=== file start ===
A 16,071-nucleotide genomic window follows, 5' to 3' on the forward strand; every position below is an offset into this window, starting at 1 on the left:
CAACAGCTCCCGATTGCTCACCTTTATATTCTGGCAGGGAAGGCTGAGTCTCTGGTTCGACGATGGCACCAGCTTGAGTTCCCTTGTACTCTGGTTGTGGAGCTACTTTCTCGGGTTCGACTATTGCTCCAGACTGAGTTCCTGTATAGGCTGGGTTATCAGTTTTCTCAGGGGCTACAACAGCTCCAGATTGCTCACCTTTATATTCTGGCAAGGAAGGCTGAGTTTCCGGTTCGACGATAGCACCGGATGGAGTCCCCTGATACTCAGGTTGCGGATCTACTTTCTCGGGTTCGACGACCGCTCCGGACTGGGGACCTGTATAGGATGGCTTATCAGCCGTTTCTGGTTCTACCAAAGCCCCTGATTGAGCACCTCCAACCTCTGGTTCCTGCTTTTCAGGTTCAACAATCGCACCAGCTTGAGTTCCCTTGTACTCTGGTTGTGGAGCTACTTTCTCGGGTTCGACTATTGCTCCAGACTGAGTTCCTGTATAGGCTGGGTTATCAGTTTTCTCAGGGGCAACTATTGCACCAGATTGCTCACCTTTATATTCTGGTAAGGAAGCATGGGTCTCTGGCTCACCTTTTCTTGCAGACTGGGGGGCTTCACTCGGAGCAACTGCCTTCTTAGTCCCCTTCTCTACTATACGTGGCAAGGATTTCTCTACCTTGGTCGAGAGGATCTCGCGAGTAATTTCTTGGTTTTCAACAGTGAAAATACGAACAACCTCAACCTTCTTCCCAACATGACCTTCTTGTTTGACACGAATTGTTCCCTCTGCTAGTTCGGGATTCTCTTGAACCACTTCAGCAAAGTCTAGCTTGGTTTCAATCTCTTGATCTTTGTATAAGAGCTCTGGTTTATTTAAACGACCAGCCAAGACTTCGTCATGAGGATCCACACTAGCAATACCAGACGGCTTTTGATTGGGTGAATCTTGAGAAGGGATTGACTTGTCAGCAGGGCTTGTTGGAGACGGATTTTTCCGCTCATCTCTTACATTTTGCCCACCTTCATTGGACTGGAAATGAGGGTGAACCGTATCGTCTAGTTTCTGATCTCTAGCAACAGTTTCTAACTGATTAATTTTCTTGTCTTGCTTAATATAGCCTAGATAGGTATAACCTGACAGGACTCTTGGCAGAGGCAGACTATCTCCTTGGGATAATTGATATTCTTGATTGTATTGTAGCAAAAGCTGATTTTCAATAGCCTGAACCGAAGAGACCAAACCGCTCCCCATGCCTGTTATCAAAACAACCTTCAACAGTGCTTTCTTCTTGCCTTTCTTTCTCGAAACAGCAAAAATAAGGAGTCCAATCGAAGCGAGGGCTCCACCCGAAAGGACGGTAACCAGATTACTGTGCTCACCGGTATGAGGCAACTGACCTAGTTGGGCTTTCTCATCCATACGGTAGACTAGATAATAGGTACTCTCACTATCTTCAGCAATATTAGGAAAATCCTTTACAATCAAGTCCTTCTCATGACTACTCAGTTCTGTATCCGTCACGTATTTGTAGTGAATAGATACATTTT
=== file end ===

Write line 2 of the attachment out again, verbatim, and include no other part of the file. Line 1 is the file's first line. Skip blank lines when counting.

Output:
CAACAGCTCCCGATTGCTCACCTTTATATTCTGGCAGGGAAGGCTGAGTCTCTGGTTCGACGATGGCACCAGCTTGAGTTCCCTTGTACTCTGGTTGTGGAGCTACTTTCTCGGGTTCGACTATTGCTCCAGACTGAGTTCCTGTATAGGCTGGGTTATCAGTTTTCTCAGGGGCTACAACAGCTCCAGATTGCTCACCTTTATATTCTGGCAAGGAAGGCTGAGTTTCCGGTTCGACGATAGCACCGGATGGAGTCCCCTGATACTCAGGTTGCGGATCTACTTTCTCGGGTTCGACGACCGCTCCGGACTGGGGACCTGTATAGGATGGCTTATCAGCCGTTTCTGGTTCTACCAAAGCCCCTGATTGAGCACCTCCAACCTCTGGTTCCTGCTTTTCAGGTTCAACAATCGCACCAGCTTGAGTTCCCTTGTACTCTGGTTGTGGAGCTACTTTCTCGGGTTCGACTATTGCTCCAGACTGAGTTCCTGTATAGGCTGGGTTATCAGTTTTCTCAGGGGCAACTATTGCACCAGATTGCTCACCTTTATATTCTGGTAAGGAAGCATGGGTCTCTGGCTCACCTTTTCTTGCAGACTGGGGGGCTTCACTCGGAGCAACTGCCTTCTTAGTCCCCTTCTCTACTATACGTGGCAAGGATTTCTCTACCTTGGTCGAGAGGATCTCGCGAGTAATTTCTTGGTTTTCAACAGTGAAAATACGAACAACCTCAACCTTCTTCCCAACATGACCTTCTTGTTTGACACGAATTGTTCCCTCTGCTAGTTCGGGATTCTCTTGAACCACTTCAGCAAAGTCTAGCTTGGTTTCAATCTCTTGATCTTTGTATAAGAGCTCTGGTTTATTTAAACGACCAGCCAAGACTTCGTCATGAGGATCCACACTAGCAATACCAGACGGCTTTTGATTGGGTGAATCTTGAGAAGGGATTGACTTGTCAGCAGGGCTTGTTGGAGACGGATTTTTCCGCTCATCTCTTACATTTTGCCCACCTTCATTGGACTGGAAATGAGGGTGAACCGTATCGTCTAGTTTCTGATCTCTAGCAACAGTTTCTAACTGATTAATTTTCTTGTCTTGCTTAATATAGCCTAGATAGGTATAACCTGACAGGACTCTTGGCAGAGGCAGACTATCTCCTTGGGATAATTGATATTCTTGATTGTATTGTAGCAAAAGCTGATTTTCAATAGCCTGAACCGAAGAGACCAAACCGCTCCCCATGCCTGTTATCAAAACAACCTTCAACAGTGCTTTCTTCTTGCCTTTCTTTCTCGAAACAGCAAAAATAAGGAGTCCAATCGAAGCGAGGGCTCCACCCGAAAGGACGGTAACCAGATTACTGTGCTCACCGGTATGAGGCAACTGACCTAGTTGGGCTTTCTCATCCATACGGTAGACTAGATAATAGGTACTCTCACTATCTTCAGCAATATTAGGAAAATCCTTTACAATCAAGTCCTTCTCATGACTACTCAGTTCTGTATCCGTCACGTATTTGTAGTGAATAGATACATTTT